09:59:49op_mul:wumpus: only way I see that being possible is if you genetically modify your children.
10:00:00adam3us:reader can copy, or interpolate enough to answer more queries from a few results; some biometrics are detachable (fingers!) and the liveness tests are pretty crappy. failing which there is always kidnap. you actually want a soft-failure on id theft - take card and pin, thats better than biometric false positive side-effect
10:00:22wumpus:op_mul: small price to pay, right
10:01:13gmaxwell:I'm sure it would be would be "sci-fi possible" for your body to create a computer like device that sat under your finger tips, stored a private key securely internally, and could communicate via light with the outside world... like an embedded smartcard but made of meat. and such an upgrade could, presumably be directed by modification for your DNA... but I assume this isn't what they're thinkin
10:01:19gmaxwell:g about. :P
10:01:20wumpus:op_mul: anyhow as any cell has a copy, storing data in their DNA is kind of wasteful (but very redundant?)
10:01:20adam3us:op_mul: its a common argument that they've somehow magically created a secure public key system composed of sampling some points as a result of a challenge. however i doubt its secure beyond a few samples, and you have to trust the reader not to do a full sample as during the setup phase.
10:02:12op_mul:wumpus: pets might work too. here's my parrot-wallet.
10:02:17adam3us:gmaxwell: even if its possible i think its actually undesirable. you want a soft-fail where you just give the man with the gun your card & pin. otherwise things escalate from there.
10:02:30wumpus:gmaxwell: I don't think so either, unfortunately :)
10:02:32gmaxwell:op_mul: they already put RFID transponders in pets. You could do that one _today_.
10:02:53gmaxwell:adam3us: but some guy chopping off your auth-finger makes for a much better movie plot!
10:03:25op_mul:adam3us: I'm thinking for fingerprints there's not enough variation. once you do some filtering on a fingerprint, they must all be pretty the same. at least nowhere near 2**256 combinations.
10:03:47adam3us:the biometrics guys would say "liveness test" but all of their stuff is weak and spoofable and ultimately fails via kidnap / blackmail which are both less pleasant than soft-fail: hand over pin & card.
10:04:46adam3us:op_mul: but other than "trust the reader" problem (and you shouldnt do that) - if there is an enrolment scan it can be repeated by a hostile reader - people leave fingerprints everywheer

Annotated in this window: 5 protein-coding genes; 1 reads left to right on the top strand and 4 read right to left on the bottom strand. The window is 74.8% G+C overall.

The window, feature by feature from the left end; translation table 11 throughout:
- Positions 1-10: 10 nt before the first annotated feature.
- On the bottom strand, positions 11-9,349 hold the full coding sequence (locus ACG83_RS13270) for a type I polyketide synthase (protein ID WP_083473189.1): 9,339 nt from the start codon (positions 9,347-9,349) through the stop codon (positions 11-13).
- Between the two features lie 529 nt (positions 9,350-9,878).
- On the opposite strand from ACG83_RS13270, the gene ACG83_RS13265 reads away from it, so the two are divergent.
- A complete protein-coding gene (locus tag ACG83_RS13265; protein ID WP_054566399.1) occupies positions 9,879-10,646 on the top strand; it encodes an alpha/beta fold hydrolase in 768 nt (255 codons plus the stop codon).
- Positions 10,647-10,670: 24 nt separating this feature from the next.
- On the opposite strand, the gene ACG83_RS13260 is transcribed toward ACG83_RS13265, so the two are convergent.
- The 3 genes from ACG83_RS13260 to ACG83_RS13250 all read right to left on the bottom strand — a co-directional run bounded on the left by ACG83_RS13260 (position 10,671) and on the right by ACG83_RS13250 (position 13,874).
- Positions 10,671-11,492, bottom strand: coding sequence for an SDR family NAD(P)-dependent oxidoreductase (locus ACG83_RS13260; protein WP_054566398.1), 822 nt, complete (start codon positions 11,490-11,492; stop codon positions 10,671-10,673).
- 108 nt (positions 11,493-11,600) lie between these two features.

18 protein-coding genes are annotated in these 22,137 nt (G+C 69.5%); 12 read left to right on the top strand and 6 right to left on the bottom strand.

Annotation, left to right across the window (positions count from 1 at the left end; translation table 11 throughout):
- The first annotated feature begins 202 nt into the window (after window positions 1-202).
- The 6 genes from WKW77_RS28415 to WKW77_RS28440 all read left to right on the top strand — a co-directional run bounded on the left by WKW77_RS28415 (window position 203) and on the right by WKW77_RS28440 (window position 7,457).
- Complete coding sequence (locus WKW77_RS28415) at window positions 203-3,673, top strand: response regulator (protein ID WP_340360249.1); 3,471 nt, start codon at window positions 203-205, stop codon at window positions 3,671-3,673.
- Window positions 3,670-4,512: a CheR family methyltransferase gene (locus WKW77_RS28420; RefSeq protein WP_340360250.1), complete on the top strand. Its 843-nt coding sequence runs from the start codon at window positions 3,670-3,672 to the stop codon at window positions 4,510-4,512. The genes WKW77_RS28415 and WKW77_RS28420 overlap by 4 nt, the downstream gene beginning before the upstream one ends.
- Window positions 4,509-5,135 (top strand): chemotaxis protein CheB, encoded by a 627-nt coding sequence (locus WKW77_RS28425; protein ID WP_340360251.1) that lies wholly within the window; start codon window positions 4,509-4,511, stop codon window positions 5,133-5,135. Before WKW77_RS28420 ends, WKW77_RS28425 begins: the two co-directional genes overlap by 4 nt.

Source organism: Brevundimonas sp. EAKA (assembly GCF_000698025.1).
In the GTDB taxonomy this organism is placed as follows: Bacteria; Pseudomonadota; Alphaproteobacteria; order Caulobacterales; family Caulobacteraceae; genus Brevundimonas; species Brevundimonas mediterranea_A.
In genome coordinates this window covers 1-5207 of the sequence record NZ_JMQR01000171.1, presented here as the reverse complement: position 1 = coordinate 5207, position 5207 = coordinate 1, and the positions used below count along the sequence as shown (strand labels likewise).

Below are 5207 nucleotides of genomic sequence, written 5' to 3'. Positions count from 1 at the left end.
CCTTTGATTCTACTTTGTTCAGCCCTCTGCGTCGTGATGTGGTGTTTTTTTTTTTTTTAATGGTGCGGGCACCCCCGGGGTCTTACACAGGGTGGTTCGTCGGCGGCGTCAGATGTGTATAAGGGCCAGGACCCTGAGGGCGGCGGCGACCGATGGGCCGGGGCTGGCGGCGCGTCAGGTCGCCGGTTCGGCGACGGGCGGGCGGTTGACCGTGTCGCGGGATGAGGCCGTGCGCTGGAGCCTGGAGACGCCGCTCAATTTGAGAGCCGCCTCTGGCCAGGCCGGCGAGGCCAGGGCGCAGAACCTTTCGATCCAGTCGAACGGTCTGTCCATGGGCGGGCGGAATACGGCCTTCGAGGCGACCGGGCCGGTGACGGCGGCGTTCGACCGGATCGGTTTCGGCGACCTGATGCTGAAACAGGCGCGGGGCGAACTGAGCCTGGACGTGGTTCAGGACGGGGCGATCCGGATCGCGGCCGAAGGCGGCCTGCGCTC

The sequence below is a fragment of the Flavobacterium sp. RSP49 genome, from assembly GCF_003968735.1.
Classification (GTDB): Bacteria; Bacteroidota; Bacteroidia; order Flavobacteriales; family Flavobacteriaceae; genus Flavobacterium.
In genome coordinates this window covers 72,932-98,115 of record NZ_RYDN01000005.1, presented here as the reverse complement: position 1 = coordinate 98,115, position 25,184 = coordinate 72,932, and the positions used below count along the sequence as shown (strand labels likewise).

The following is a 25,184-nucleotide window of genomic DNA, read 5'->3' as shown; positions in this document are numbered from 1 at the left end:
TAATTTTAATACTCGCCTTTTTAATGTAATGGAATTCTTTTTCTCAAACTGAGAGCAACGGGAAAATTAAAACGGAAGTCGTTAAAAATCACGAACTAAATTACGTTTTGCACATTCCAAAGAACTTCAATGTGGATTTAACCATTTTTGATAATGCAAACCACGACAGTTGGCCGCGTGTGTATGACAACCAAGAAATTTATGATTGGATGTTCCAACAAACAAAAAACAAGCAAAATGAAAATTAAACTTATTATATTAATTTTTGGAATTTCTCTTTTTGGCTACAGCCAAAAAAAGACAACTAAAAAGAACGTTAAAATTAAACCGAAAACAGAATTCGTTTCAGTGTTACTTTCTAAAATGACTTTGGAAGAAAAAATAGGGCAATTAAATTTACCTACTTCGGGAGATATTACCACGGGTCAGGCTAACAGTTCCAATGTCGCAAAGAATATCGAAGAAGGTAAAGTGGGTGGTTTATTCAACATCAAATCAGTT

10:05:14op_mul:a common comment I see about Bitcoin and sybil attacks is that we should do some sort of DNA based anti sybil. it invariably fails when it comes to proving the DNA just isn't /dev/random, and that you can't prove you own it because their solution to double spending was storing everybodies DNA in the block chain :P
10:05:41adam3us:its also identity based. who wants to put their identity everywhere. you cant MAC-tumble a fingerprint.
10:06:18op_mul:would suck if, as gmaxwell said, you based all your money on a cancerous blood cell.
10:06:23gmaxwell:At some datacenters (e.g. equinix is an example) they use some annoying hand shape biometric thing. Most techs that frequent these places have figured out that if, when you enroll, you put in only three fingers (like someone sawed off your ring and pinky), it'll enroll fine, and the reader never throws false negatives anymore, and even better: everyones can match the hand pritn of anyone whos don
10:06:29gmaxwell:e that, so you can share access cards.
10:07:48adam3us:yup the biometric folks not only fail misunderstanding of public key crypto concept, they fail the 5-year-old adversarial thinking test
10:07:58gmaxwell:"oh youre that guy with the 6 sigma handprint, I reconize you!"
10:13:46adam3us:hmm what the biometric guys are not doing - so if you trust the reader (dumb idea when its under the control of the attacker) - what you could do is fuzzy-hash it, to get a private key, sign a challenge response with ecdsa etc, and have the verifier store the ecdsa public key. that'd be immune to interpolation.
10:14:15gmaxwell:adam3us: there are at least academics doing that, though the fuzzy hash needs side information.
10:15:12adam3us:i am pretty sure none of the deployed systems are doing that. they're server-side and diy thinkers - so they'll have made a "signature scheme" made from sampling challenged subsets, which no doubt fails under a few samples to interpolation or multiple challenges (grind to find a challenge you can answer)
10:15:56adam3us:gmaxwell: side-info like steering with some guidance from the server that has the private key?